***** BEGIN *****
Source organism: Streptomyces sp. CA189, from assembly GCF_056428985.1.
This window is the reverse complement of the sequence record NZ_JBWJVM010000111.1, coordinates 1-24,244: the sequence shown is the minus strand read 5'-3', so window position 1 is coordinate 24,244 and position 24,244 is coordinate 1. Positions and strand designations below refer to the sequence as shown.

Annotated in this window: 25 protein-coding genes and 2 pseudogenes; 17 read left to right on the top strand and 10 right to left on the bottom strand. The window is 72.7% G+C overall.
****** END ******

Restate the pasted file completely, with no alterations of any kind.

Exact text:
Source organism: Streptomyces sp. CA189, from assembly GCF_056428985.1.
This window is the reverse complement of the sequence record NZ_JBWJVM010000111.1, coordinates 1-24,244: the sequence shown is the minus strand read 5'-3', so window position 1 is coordinate 24,244 and position 24,244 is coordinate 1. Positions and strand designations below refer to the sequence as shown.

Annotated in this window: 25 protein-coding genes and 2 pseudogenes; 17 read left to right on the top strand and 10 right to left on the bottom strand. The window is 72.7% G+C overall.